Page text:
Booster Founder Chris Carneal: How to Be an Intentional Leader | Booster
Note: This article was written by the team at InfoSurv, a leading survey company, and first appeared on their Insider blog.
About 15 years ago, Chris and Lyndie Carneal, noticed that most schools are under-funded, and decided to find a better way to raise funds for schools. Chris and Lyndie founded Boosterthon, a turn-key fundraising company for elementary schools with the corporate mission “We Strengthen Schools.” Boosterthon is a high-energy, character-based fun-run program that kids love and that allows schools to raise more money than they think possible. In addition to raising more money, Boosterthon relieves the school and parent volunteers from the burden of fundraising, freeing them to use their time to address other school needs.
Now with over 600 full- and part-time employees throughout the U.S., the company served approximately 1900 schools in 2017. Boosterthon is a true servant leader modeled company whose values are:
- Integrity – we do what’s right.
- Enthusiasm – we are positive and fun.
- Leadership – we develop intentional leaders.
- Results – we do excellent work.
- Community – we celebrate and care for people.
Intentional leadership is Boosterthon’s translation of servant leadership. According to Chris, when he founded the company, he first determined what kind of leader he wanted to be. “To lead others, you first have to lead yourself. To do that, I lead with intentionality, and I encourage and coach others to do that as well. From the first thing in the morning, and throughout the day, be self-aware and question what your leadership intentions are. Then act accordingly.”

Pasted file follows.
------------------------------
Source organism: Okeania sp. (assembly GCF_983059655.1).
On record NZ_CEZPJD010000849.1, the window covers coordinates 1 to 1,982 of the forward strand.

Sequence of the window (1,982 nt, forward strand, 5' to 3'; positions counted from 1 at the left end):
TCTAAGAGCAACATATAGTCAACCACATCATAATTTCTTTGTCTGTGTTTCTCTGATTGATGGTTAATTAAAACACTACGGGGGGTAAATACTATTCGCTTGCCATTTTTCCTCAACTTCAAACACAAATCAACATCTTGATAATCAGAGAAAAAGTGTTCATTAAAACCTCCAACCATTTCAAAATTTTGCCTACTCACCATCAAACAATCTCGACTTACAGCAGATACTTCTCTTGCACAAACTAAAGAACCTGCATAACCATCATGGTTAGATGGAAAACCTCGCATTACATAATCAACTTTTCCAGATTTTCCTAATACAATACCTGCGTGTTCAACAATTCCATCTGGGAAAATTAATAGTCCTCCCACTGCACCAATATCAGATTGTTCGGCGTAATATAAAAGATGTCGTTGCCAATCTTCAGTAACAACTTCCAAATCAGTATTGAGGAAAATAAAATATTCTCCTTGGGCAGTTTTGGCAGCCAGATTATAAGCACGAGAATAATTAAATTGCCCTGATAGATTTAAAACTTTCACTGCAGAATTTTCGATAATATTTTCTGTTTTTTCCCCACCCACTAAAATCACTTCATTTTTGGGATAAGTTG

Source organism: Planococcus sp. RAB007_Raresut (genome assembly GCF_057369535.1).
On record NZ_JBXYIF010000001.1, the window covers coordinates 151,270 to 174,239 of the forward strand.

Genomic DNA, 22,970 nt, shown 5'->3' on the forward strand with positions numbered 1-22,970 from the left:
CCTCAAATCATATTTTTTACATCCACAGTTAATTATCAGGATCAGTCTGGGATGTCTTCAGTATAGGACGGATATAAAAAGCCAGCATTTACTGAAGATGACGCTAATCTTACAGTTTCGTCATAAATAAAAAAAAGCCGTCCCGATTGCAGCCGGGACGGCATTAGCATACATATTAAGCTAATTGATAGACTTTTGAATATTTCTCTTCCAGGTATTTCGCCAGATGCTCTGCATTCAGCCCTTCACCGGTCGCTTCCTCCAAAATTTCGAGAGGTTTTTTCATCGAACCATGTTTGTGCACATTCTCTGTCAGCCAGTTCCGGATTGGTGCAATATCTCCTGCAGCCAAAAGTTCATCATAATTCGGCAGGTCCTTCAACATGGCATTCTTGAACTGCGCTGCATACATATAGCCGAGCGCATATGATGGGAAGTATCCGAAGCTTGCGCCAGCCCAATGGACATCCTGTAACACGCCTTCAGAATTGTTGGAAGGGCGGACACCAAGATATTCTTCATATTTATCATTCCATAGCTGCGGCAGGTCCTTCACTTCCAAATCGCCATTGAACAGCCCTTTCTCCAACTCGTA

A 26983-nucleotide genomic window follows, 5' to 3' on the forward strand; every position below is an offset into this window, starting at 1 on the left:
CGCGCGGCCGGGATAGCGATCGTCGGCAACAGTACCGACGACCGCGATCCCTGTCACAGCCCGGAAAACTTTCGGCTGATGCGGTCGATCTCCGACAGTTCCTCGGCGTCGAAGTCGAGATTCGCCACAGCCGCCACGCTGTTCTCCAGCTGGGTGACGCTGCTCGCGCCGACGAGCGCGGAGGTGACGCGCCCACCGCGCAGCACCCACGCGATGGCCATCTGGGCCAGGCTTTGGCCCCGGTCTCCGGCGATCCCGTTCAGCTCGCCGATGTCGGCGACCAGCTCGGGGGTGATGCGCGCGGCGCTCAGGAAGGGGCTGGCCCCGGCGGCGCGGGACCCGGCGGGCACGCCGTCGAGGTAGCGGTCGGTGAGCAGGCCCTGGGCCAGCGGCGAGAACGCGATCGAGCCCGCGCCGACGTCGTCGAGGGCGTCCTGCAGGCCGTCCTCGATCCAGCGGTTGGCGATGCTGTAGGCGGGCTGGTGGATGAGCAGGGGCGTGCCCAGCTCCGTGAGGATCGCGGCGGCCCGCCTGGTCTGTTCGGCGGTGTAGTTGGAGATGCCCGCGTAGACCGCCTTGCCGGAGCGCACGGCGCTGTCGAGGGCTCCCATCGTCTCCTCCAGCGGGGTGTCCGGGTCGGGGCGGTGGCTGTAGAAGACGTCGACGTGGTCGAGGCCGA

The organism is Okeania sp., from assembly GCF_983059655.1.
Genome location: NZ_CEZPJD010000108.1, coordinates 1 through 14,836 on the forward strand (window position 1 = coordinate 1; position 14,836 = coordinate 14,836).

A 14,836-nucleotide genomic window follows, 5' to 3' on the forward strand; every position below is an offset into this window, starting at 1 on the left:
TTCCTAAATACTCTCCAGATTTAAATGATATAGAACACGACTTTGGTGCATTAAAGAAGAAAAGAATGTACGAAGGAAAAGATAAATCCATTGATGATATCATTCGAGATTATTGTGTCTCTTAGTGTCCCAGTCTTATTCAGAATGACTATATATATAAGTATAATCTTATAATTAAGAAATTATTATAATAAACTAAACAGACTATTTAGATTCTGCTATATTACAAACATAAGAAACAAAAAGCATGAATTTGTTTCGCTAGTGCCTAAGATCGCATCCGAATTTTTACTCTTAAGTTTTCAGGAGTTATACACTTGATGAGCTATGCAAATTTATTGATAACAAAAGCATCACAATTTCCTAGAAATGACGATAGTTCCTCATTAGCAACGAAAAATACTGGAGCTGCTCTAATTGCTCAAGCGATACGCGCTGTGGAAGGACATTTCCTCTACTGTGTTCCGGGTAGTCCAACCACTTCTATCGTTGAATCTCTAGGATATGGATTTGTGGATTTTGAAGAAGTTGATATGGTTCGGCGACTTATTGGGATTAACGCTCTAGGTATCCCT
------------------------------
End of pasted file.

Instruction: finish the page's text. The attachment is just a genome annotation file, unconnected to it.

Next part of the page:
According to Chris, intentional leadership shares many characteristics of servant leadership. However, it also has a different perspective. While servant leadership begins with serving others, Chris believes, “Intentional leaders start with themselves. The intentional leader allocates time and resources for self-leadership and for understanding their motivations, strengths, and weaknesses. Only then are they ready and able to lead others.”
Chris offers these tips for intentional leadership:
- Find the best talent.
- Affirm your employees and allow them to act.
- Model desired behavior well.
- Check-in often with employees.
- Champion individuals’ strengths.
- Challenge individuals’ growth.
Boosterthon, under Chris’s leadership, has even developed an app to systematize leaders’ abilities to live these values by communicating, coaching, and leading others.
Chris believes in servant leadership and studies many of the leading thinkers and writers on the topic. He also encourages others to implement servant leadership in their companies, as servant leadership often leads to business success. As Cheryl Bachelder points out in her book, Dare to Serve: How to Drive Superior Results by Serving Others, financial results from servant leader led companies far outperform the ROI from companies using traditional leadership models. According to Chris, “Anyone can be a servant leader, but it has to start with you. What type of leader are you, what type of leader can you be. The size and success of your organization will flow from there.”